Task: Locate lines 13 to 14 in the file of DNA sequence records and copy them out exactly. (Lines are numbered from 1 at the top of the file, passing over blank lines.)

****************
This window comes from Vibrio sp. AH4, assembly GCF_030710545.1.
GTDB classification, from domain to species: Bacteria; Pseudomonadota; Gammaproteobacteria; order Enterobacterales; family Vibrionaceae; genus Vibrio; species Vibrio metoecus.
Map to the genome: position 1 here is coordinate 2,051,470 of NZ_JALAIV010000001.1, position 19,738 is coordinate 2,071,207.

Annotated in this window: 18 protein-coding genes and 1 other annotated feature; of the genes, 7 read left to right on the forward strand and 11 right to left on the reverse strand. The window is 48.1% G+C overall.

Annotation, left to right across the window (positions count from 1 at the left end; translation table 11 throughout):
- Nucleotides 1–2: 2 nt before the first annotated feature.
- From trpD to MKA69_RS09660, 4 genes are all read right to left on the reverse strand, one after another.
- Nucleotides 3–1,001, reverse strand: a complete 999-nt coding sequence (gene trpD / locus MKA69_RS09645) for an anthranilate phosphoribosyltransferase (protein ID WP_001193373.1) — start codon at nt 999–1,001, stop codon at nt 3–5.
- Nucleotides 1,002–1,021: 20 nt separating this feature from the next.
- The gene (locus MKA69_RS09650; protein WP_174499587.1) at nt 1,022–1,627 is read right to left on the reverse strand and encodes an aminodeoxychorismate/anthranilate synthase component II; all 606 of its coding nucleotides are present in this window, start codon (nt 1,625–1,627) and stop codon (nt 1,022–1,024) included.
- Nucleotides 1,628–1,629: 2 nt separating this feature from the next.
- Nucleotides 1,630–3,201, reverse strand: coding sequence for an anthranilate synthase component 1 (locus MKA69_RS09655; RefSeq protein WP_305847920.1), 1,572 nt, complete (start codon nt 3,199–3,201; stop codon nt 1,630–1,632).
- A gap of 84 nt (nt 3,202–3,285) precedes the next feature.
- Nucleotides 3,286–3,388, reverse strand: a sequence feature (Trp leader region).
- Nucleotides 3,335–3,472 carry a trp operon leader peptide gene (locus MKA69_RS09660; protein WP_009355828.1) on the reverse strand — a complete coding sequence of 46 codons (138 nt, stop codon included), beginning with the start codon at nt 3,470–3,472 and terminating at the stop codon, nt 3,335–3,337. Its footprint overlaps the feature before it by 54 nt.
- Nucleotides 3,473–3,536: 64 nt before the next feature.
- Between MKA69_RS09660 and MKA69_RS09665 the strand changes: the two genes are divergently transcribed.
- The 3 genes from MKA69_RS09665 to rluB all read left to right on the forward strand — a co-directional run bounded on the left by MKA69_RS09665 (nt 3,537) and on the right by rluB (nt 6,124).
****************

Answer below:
- A gap of 84 nt (nt 3,202–3,285) precedes the next feature.
- Nucleotides 3,286–3,388, reverse strand: a sequence feature (Trp leader region).